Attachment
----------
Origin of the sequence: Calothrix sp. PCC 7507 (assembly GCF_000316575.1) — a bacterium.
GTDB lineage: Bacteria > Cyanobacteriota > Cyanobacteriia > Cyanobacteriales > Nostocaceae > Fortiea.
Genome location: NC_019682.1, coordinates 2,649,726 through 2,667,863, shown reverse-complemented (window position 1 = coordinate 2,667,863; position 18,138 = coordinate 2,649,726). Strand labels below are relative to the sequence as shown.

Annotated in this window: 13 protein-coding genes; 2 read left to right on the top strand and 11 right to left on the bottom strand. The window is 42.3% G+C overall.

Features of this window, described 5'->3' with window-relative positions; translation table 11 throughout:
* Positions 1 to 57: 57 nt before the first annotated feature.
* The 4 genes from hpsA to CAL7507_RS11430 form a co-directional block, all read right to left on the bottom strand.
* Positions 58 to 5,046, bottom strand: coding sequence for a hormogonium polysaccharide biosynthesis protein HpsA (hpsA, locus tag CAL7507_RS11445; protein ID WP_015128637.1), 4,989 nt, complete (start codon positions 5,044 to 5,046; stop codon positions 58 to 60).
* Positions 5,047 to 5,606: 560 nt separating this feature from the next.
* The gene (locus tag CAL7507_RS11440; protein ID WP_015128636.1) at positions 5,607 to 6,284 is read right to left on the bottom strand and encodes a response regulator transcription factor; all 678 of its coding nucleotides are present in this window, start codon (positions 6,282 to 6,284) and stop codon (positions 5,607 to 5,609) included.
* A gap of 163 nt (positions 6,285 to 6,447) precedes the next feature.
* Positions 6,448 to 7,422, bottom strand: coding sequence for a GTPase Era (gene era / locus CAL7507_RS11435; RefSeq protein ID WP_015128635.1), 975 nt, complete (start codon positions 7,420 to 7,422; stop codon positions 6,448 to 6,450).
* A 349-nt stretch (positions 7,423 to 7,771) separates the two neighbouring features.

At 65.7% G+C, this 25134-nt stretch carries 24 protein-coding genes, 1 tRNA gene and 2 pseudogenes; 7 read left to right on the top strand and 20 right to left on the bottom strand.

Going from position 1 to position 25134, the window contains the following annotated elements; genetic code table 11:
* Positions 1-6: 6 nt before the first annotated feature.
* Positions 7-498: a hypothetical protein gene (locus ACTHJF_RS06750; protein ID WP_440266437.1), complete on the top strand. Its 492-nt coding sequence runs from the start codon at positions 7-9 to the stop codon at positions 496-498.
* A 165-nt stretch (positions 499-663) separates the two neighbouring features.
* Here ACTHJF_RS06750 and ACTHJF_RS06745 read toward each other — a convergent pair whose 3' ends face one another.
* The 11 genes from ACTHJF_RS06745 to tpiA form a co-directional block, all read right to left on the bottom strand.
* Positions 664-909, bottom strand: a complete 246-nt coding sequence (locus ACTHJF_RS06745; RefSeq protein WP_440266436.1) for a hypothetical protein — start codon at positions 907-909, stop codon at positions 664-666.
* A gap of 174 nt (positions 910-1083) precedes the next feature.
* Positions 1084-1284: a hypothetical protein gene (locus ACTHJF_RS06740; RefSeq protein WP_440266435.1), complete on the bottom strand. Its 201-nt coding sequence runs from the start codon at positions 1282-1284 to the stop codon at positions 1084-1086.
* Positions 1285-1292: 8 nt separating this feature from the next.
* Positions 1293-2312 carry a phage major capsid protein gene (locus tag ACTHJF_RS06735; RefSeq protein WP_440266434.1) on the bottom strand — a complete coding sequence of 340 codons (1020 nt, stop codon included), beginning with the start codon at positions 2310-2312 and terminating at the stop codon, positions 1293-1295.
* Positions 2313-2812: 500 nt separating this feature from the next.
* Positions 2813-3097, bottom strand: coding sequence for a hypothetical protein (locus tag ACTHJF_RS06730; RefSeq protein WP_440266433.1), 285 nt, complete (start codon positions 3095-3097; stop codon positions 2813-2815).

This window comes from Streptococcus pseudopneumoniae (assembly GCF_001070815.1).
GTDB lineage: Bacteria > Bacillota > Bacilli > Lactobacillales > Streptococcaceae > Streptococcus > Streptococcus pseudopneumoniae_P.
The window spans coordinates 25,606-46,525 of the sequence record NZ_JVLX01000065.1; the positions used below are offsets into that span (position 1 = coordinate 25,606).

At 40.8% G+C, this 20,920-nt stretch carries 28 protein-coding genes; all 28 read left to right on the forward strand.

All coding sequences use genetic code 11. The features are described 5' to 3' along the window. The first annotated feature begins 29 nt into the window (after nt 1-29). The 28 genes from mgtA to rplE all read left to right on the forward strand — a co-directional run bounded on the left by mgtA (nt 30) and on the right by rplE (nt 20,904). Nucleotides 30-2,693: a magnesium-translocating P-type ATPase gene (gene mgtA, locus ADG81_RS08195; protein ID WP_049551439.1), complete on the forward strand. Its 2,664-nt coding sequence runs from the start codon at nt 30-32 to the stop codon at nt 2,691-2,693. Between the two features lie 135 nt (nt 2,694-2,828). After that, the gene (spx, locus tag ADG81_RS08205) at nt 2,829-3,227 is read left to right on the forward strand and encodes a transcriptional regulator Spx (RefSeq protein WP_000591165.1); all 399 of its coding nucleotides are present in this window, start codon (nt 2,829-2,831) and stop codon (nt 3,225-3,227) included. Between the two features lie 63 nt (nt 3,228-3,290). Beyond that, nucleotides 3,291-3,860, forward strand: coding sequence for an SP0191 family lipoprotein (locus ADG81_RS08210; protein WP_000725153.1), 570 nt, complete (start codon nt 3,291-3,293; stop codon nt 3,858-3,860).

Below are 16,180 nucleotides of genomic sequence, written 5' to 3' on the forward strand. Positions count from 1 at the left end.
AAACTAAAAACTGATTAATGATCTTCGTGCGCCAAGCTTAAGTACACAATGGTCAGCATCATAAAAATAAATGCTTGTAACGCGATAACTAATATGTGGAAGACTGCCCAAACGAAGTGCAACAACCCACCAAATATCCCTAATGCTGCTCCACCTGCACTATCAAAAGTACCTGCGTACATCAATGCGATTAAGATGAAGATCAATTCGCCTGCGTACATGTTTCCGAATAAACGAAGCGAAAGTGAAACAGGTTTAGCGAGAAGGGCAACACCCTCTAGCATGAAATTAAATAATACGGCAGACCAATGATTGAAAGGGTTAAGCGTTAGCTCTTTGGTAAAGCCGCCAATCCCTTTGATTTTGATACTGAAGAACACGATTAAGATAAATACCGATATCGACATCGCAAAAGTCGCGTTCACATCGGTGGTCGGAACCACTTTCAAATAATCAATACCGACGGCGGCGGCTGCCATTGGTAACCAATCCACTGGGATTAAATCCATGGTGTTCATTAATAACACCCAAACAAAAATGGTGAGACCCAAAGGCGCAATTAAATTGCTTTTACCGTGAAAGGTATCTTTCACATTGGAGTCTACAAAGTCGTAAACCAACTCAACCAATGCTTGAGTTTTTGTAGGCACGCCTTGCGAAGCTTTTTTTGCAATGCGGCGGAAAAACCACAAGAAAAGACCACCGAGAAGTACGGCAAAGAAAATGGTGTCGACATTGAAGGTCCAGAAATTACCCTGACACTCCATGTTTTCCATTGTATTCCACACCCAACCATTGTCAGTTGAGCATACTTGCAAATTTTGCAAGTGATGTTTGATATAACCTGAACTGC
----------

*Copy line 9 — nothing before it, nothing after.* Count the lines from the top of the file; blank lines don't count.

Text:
* Positions 5,047 to 5,606: 560 nt separating this feature from the next.